Saturn Hot Spots
Full size mockup of Cassini spacecraft, with the Huygens probe attached.
Way back at the 2005 AGU meeting, we had data from Subaru that Saturn's South Pole is a "hot spot" with the warmest temperatures of the surface. Astronomers have long known that Saturn is a warm body, giving off 2.8 times as much heat as it receives from the Sun. Someone then speculated that Saturn's bulk hides the twin jets of an internal Black Hole. At the time, people thought the South Pole was warm because it is closer to the Sun. If that were true, then Saturn's equator would be the warmest region of all.
The January 4 issue of the journal Science reports that the North Pole, which doesn't face the Sun, is "hot" too. So much for being closer to the Sun! Something else inside Saturn is warming both poles. This ought to be considered good evidence for a Black Hole. Saturn's magnetic poles, which mark the singularity's spin axis, are nearly in line with the geographic poles. The Black Hole's jets, following magnetic field lines, travel outward toward the geographic poles.
The Northern jet is composed of electrons which spiral tightly around the field lines. The Southern jet is made of heavier ions, which travel around to the North and follow field lines back in. Earth's Van Allen belts work the same way, with concentric lanes of positive and negative particles travelling in opposite directions. At Saturn's North Pole, the incoming ion stream crowds in on the outgoing electrons. As nature shows us with the honeycomb, the best way to pack things together is in hexagons.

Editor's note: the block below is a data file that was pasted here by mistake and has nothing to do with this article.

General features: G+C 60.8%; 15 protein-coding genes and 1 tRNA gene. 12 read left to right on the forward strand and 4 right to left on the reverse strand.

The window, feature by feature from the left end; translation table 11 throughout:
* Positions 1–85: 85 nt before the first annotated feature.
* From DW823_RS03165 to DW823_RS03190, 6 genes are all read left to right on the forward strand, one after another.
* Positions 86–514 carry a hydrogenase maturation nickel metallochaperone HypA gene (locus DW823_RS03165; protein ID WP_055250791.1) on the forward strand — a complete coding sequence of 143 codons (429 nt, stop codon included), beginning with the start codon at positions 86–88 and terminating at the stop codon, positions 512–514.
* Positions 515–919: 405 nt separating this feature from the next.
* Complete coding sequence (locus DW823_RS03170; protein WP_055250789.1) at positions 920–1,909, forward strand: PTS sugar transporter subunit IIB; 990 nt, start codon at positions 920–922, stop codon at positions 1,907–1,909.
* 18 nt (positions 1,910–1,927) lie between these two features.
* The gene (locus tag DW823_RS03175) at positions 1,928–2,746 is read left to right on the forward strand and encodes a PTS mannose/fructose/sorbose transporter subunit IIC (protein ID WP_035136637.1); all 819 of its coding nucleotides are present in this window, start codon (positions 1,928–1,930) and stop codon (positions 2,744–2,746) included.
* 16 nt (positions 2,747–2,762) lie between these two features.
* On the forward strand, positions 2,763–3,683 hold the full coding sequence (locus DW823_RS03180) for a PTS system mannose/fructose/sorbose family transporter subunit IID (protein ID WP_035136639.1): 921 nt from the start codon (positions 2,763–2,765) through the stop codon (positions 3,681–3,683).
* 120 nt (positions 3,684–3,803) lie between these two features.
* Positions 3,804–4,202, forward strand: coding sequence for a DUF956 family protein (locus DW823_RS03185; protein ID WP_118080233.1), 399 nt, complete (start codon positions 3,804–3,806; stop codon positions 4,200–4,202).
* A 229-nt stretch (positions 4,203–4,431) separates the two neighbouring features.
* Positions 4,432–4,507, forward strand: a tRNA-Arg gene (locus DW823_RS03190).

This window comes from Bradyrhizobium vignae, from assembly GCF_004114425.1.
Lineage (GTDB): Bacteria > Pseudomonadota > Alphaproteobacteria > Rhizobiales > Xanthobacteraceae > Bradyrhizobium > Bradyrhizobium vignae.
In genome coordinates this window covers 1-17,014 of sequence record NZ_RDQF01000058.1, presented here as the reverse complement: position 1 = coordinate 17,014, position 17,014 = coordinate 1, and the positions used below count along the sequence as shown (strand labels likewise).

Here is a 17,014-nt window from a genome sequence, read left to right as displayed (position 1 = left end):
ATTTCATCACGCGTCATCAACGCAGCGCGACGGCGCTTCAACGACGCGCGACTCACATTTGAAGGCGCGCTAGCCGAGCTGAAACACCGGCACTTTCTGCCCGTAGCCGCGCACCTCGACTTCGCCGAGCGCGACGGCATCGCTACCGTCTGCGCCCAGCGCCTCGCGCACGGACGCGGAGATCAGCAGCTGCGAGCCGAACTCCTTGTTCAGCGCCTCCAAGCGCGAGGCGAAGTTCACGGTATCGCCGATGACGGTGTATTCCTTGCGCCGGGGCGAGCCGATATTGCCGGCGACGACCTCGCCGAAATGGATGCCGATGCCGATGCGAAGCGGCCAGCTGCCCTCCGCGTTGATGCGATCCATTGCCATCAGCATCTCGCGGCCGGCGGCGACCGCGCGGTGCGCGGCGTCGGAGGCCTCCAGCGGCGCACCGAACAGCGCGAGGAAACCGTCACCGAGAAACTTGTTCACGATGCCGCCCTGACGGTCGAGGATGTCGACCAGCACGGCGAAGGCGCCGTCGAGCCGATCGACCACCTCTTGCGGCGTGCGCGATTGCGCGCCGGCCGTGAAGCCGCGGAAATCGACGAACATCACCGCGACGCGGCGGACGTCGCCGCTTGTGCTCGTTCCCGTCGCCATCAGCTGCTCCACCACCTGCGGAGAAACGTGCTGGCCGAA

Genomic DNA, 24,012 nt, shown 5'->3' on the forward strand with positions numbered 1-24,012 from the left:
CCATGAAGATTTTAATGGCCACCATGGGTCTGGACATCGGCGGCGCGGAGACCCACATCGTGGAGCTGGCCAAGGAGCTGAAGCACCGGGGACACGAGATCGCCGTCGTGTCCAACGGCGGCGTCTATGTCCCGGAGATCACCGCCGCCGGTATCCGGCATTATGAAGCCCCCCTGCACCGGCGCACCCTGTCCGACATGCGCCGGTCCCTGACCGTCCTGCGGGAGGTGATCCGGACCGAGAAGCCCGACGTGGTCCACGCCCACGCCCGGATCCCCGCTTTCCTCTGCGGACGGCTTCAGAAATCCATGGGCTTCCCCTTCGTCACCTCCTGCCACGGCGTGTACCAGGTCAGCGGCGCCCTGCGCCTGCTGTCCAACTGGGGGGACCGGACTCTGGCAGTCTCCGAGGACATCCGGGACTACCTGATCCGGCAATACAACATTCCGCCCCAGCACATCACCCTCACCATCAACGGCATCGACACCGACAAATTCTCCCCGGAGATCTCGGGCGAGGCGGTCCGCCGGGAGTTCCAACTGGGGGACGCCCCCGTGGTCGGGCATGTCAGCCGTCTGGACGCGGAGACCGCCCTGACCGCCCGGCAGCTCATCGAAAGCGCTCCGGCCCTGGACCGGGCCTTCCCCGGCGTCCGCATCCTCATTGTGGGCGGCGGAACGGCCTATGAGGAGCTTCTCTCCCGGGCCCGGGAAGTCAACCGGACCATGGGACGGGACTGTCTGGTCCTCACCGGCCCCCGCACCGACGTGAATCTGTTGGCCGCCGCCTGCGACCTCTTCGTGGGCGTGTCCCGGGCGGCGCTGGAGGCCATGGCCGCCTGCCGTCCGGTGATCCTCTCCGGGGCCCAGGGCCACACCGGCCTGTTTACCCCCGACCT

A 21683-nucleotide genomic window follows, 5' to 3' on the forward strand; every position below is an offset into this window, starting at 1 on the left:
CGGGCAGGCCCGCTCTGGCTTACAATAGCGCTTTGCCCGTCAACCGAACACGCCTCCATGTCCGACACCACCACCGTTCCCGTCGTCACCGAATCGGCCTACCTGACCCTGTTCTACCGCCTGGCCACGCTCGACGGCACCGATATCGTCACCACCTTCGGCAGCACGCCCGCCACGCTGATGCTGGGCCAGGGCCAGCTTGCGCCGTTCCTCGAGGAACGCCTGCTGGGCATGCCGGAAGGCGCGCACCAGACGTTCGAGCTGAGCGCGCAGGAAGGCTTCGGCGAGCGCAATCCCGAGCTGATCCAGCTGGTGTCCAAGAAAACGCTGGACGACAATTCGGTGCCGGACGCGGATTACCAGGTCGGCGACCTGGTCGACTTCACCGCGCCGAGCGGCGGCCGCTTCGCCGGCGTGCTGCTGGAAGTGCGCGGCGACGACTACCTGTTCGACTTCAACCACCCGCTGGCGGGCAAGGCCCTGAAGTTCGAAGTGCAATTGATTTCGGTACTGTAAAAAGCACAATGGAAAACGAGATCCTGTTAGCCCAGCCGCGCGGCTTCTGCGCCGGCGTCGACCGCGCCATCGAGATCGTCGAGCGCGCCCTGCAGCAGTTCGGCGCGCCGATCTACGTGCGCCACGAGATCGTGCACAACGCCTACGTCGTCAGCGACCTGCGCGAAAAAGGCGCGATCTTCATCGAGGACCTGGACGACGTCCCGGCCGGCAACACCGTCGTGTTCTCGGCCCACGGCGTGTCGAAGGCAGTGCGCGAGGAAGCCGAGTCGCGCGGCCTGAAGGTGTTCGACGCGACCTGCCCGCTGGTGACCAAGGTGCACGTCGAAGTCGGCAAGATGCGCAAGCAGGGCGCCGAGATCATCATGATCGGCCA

Paradoxically, could Earth's South Pole also be hot? A scientist's adventures in the southern hemisphere say very likely yes! Far from being solid ice, the Antarctic contains subsurface lakes like Vostok. The lakes are considered potential homes of life. To keep these lakes liquid, Earth's Antarctic ice sheet must contain sources of volcanic heat. The heat of Earth's volcanoes may also originate in a Black Hole.
The Universe contains wonders even beneath our feet. We know less about Earth's interior than we do about outer Space. At least telescopes can see into Space. Earth's mysterious interior could hold many surprises, even a Black Hole.